Stephen Dinan, Washington Times, October 3, 2017
Top administration officials told Congress on Tuesday that illegal immigrant Dreamers should be granted a full pathway to citizenship, seemingly contradicting President Trump who said last month that citizenship wasn’t on the table.
With just two days to go before the final deadline for Dreamers to renew protections under the Obama-era deportation amnesty program known as DACA, officials were on Capitol Hill to defend their handling of the situation.
They said that with the exception of Puerto Ricans affected by hurricanes, the Oct. 5 renewal deadline will remain in place, saying it’s up to Congress to figure out some more permanent protections.
Michael Dougherty, assistance Homeland Security secretary for strategy and policy, said the nearly 700,000 Dreamers currently protected by DACA have earned it.
“They’re a benefit to the country, as are many immigrants coming in,” he said. “They are a valuable contribution to our society. We need to regularize their status through some legal means.”
Pressed by Sen. Lindsey Graham, South Carolina Republican, about whether that status should stop short of citizenship, Mr. Dougherty said citizenship has to be available to Dreamers.
“Creating second-class citizens or people who are never able to naturalize is not a good model,” he said. He said Mr. Trump shares that view.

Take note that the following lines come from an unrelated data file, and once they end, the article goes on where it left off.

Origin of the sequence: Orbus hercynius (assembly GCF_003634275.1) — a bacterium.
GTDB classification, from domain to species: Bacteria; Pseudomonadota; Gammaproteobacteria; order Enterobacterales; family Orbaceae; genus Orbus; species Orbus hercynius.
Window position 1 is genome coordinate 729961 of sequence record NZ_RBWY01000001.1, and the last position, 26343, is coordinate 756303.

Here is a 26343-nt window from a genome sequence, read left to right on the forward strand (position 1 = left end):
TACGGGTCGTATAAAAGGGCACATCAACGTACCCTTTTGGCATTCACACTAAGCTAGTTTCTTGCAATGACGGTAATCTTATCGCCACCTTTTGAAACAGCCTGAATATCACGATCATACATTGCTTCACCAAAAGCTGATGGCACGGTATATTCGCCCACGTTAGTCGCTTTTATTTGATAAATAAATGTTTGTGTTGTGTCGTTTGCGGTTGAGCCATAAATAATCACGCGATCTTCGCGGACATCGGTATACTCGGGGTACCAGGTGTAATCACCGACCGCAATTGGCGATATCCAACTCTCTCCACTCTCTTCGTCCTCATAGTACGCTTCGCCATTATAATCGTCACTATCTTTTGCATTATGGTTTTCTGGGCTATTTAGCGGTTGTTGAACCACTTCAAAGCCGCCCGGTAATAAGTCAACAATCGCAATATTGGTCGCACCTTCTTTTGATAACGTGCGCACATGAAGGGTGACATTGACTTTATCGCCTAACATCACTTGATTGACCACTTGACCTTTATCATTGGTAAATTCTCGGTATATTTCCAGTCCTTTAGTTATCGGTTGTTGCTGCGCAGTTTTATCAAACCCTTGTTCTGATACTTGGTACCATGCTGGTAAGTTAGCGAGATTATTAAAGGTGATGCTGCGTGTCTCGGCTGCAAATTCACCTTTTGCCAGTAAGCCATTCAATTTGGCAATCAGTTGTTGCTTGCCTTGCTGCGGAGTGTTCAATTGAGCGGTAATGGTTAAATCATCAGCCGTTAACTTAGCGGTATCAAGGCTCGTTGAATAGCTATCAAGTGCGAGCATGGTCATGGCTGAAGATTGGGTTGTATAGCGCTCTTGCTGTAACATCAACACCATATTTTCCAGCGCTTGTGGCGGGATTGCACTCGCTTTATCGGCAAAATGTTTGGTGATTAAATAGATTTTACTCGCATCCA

But just last month Mr. Trump, explaining what he was looking for in a deal from Congress, seemed to rule out citizenship rights.
“We’re not looking at citizenship. We’re not looking at amnesty. We’re looking at allowing people to stay here,” Mr. Trump said after meeting with top Democratic leaders to talk about a path forward.
Mr. Trump had also expressed concern about whether the newly legalized children would be able to petition for their parents — often the ones who brought them here illegally — to eventually gain legal status, thereby benefiting from their illegal activity.
Judiciary Committee Chairman Charles E. Grassley, Iowa Republican, signaled he’s looking for a long list of add-ons to any legalization bill. He pointed to more border security, cleaner laws related to deportation, and mandatory use by businesses of E-Verify, the currently voluntary federal program that allows businesses to check potential hires’ work status.
“If everybody’s reasonable, we can reach a solution,” Mr. Grassley said.
“If Republicans continue to insist on measures outside of the Dream Act and sensible border security that excludes the wall, they’re going to risk ruining a bipartisan agreement to protect the Dreamers,” said Senate Minority Leader Charles E. Schumer, New York Democrat.